Replacing liver cancer models by modeling human liver cancer in vitro

Lead Research Organisation: University of Cambridge
Department Name: Gurdon Institute

Abstract

Liver cancer, classified into 2 main entities, Hepatocellularcarcinoma and Cholangiocarcinoma, is the 3rd cause of cancer death worldwide and its incidence is increasing due to co-funding factors such as obesity and life-style (e.g. alcoholism). The primary management of liver cancer is mainly restricted to surgical removal of the tumour. Unfortunately, few patients can benefit from it as, at the diagnostic time, the tumour has already spread and metastized. This is particularly the case for Cholangiocarcinomas, which are the most aggressive and with the poorest prognosis. When tumour resection is not an option, patients are left with little therapeutic options, which mainly rely on the use of clinically approved compounds such as sorafenib. However, this treatments have little efficacy as liver cancer is a very heterogenous entity, where the spectre of tumour mutations makes each patient's tumour an almost individual entity. Therefore, liver cancer would extremely benefit from personalized treatments instead of one-fits-all therapeutic approaches.
To develop personalized treatments for liver cancer, at present, both industry and academics rely on Patient derived tumour xenografts (PDXs), which require the patient's tumour to be implanted into a mouse host. While these are very good models that retain all the histological, genetic and transcriptomic features of the patient's original tumour, they are not suitable to most of the patients as usually they fail to develop and, if they do, they are not amenable to test >5 drugs, as they require many animals and resources.
A good alternative would be to be able to grow and expand the patient's primary tumour directly on a dish. To be a good and suitable model, these primary cultures should be expandable while it should retain the characteristics of the patient's tumour and be amenable for large drug screening (at least 20 coumpounds). However, up to now, these human liver cancer in vitro cultures have yet to be developed.
We have recently shown that human liver cancer cells can be expanded long-term from biospies of human donors and can be used to model human liver Alpha 1 Antitrypsin Deficiency, a rare monogenic disease of the liver. Therefore, in this proposal, we aim at translating our organoid culture system from modelling human liver biology in homeostasis to modelling human liver cancer in vitro.

Therefore, our aim is to develop, characterize and validate primary liver cancer organoid cultures and prove the relevance in terms of similarity to the original patient's tissue as well as their applicability as platform for anti-cancer drug testing for future personalized medicine approaches for liver cancer patients. Also, because we will be studying human liver cancer tissue directly we believe that our culture system will result in the future replacement of animal models, and specially PDXs, for drug screening tests for human liver cancer personalized approaches.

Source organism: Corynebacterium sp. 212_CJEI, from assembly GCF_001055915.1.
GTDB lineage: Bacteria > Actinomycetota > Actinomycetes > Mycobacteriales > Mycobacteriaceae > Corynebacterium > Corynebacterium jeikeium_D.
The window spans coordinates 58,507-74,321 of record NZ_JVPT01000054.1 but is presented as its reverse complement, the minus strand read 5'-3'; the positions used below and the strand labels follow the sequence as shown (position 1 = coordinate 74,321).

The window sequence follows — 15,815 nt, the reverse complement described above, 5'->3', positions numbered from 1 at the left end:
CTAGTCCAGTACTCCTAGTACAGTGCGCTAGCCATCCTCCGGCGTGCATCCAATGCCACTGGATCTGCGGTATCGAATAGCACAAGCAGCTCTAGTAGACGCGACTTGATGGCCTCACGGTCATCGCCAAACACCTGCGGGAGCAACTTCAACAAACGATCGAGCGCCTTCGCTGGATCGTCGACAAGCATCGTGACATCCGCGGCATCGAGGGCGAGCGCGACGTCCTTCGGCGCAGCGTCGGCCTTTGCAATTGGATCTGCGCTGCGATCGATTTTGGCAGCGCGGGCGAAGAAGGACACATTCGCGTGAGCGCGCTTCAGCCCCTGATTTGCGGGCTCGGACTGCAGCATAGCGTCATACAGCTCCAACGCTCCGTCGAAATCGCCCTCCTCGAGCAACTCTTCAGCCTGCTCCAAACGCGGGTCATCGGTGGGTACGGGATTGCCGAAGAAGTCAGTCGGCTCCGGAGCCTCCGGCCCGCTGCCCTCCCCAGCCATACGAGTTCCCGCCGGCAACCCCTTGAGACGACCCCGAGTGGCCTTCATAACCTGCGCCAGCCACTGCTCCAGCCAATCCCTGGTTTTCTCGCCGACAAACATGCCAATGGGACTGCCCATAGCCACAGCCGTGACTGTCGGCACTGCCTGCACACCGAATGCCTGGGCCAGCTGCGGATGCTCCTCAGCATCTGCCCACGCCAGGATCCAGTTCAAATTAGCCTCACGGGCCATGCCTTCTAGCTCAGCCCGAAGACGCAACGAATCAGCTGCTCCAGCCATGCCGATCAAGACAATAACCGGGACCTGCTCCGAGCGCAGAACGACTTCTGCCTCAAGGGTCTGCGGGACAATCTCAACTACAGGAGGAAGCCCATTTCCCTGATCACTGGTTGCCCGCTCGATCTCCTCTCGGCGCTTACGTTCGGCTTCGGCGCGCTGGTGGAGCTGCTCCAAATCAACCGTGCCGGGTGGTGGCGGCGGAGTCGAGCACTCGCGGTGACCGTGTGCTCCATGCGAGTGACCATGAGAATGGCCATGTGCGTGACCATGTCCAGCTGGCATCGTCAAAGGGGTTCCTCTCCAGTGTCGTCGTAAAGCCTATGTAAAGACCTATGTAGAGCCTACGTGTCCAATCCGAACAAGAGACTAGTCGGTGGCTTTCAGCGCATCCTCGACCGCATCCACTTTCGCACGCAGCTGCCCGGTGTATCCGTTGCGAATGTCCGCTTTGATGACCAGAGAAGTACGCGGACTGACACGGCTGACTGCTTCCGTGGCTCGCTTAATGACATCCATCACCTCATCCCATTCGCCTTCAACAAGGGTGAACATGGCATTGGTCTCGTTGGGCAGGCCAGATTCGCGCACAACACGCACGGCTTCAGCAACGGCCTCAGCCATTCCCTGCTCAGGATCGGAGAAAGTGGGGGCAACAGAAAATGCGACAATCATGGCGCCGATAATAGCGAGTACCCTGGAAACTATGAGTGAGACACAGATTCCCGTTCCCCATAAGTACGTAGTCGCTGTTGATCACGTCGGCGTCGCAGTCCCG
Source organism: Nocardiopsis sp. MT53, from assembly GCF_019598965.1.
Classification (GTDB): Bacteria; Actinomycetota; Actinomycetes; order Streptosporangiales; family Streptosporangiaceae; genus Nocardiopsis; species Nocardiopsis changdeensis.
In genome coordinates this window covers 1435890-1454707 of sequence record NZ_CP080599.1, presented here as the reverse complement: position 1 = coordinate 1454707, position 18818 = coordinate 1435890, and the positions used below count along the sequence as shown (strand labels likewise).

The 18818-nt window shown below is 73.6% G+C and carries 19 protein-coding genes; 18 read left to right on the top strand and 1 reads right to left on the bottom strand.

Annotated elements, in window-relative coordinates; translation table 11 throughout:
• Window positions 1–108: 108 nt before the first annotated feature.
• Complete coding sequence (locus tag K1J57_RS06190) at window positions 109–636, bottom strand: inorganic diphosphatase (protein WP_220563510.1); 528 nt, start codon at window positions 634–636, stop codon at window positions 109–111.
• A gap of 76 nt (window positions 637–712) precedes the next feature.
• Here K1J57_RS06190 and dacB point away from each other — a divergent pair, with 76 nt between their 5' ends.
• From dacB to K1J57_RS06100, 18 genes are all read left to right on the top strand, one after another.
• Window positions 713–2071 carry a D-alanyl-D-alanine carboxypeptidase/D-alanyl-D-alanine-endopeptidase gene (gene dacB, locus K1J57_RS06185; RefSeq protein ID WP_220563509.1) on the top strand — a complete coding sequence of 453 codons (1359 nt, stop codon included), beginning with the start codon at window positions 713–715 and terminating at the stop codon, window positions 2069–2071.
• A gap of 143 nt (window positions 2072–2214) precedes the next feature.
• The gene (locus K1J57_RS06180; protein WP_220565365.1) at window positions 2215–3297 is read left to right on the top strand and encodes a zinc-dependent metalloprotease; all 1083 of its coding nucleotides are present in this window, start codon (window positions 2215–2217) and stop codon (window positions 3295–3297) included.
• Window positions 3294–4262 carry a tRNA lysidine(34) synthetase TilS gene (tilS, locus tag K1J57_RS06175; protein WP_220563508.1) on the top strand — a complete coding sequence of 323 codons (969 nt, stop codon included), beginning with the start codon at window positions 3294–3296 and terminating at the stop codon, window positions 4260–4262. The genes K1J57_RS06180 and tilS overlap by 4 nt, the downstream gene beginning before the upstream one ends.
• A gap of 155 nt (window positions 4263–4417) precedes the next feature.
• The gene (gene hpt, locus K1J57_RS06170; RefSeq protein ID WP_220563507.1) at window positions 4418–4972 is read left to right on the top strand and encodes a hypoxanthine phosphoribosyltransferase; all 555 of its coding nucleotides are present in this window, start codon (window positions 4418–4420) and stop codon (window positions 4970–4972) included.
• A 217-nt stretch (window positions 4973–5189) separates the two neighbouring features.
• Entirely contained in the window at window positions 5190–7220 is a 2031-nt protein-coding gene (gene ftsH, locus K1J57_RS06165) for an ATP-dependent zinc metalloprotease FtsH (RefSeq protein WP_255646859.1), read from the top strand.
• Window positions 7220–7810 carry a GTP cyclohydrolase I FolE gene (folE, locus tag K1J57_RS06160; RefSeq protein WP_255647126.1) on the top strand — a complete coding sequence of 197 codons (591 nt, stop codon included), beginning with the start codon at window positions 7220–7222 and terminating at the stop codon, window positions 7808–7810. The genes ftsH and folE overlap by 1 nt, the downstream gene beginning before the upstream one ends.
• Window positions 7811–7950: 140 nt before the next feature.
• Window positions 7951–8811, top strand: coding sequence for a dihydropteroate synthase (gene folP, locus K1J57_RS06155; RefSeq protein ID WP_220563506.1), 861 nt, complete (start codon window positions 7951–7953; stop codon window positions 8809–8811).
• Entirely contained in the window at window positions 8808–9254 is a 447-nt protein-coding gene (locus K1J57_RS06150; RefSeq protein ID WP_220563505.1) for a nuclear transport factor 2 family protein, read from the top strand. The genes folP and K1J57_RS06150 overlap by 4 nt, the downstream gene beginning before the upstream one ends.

Technical Summary

Liver cancer is among the most lethal cancers. This is because at present, there is only an elemental understanding of the pathogenesis and imited therapeutic options. This is in part due to the lack of good models that faithfully represent the genetic variability of human liver cancer. In fact, the majority of the existing animal models (from mice to dog) do not replicate the human disease and existing cell lines do not mimic the complex genetic variability of these tumours. Only Patient Derived Xenografts (PDXs) retain all the patient's tumour characteristics, from their histological architecture to their transcriptome, methylome and mutation landscape. Thus, they represent the only reliable model for human liver cancer up to now. However, despite their utility and predictive value, PDXs are not amenable for large drug testing (20 drugs at a time) as they would require many animals and resources.
An alternative to that, would be the development of primary liver cancer cultures that could expand long-term, be easy to manipulate and where to perform large drug screening tests (>20 compounds at a time), in a timely manner since the collection of the specimen from the patient. However, primary liver cells have proven challenging to expand in culture.
We have recently described that human liver healthy tissue can be cultured and expanded long-term in vitro, into genetically stable 3D-structures that we have termed "liver organoids". Using this technology we have successfully modelled 2 human liver monogenic diseases: Alpha-1 Anti-trypsin and Allagile Synrome. Here we aim at obtaining liver cancer organoids directly from the patient's tumour biopsy. This will facilitate assaying personalized anti-cancer therapeutic strategies and studying human liver cancer biology. As a consequence, our project will replace the use of animals in liver cancer research and drug testing thus significantly impacting on the application of the 3Rs.

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